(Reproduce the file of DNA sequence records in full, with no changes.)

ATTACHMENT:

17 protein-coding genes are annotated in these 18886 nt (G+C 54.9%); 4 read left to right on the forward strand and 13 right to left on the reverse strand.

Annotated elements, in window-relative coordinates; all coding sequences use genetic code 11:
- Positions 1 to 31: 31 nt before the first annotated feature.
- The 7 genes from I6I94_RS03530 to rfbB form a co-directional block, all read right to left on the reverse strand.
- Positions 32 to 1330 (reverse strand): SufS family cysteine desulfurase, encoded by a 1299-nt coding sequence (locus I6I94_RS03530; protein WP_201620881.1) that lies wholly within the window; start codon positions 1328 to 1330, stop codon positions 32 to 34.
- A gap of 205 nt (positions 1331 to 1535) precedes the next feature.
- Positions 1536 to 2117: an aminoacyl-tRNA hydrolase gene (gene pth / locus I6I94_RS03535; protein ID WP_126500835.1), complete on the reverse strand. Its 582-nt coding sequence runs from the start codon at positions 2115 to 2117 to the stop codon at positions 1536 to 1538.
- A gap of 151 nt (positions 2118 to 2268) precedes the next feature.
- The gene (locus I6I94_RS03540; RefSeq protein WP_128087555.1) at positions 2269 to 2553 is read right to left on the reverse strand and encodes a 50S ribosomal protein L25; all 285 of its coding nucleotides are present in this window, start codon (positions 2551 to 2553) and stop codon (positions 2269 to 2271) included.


17 protein-coding genes are annotated in these 18886 nt (G+C 54.9%); 4 read left to right on the forward strand and 13 right to left on the reverse strand.

Annotated elements, in window-relative coordinates; all coding sequences use genetic code 11:
- Positions 1 to 31: 31 nt before the first annotated feature.
- The 7 genes from I6I94_RS03530 to rfbB form a co-directional block, all read right to left on the reverse strand.
- Positions 32 to 1330 (reverse strand): SufS family cysteine desulfurase, encoded by a 1299-nt coding sequence (locus I6I94_RS03530; protein WP_201620881.1) that lies wholly within the window; start codon positions 1328 to 1330, stop codon positions 32 to 34.
- A gap of 205 nt (positions 1331 to 1535) precedes the next feature.
- Positions 1536 to 2117: an aminoacyl-tRNA hydrolase gene (gene pth / locus I6I94_RS03535; protein ID WP_126500835.1), complete on the reverse strand. Its 582-nt coding sequence runs from the start codon at positions 2115 to 2117 to the stop codon at positions 1536 to 1538.
- A gap of 151 nt (positions 2118 to 2268) precedes the next feature.
- The gene (locus I6I94_RS03540; RefSeq protein WP_128087555.1) at positions 2269 to 2553 is read right to left on the reverse strand and encodes a 50S ribosomal protein L25; all 285 of its coding nucleotides are present in this window, start codon (positions 2551 to 2553) and stop codon (positions 2269 to 2271) included.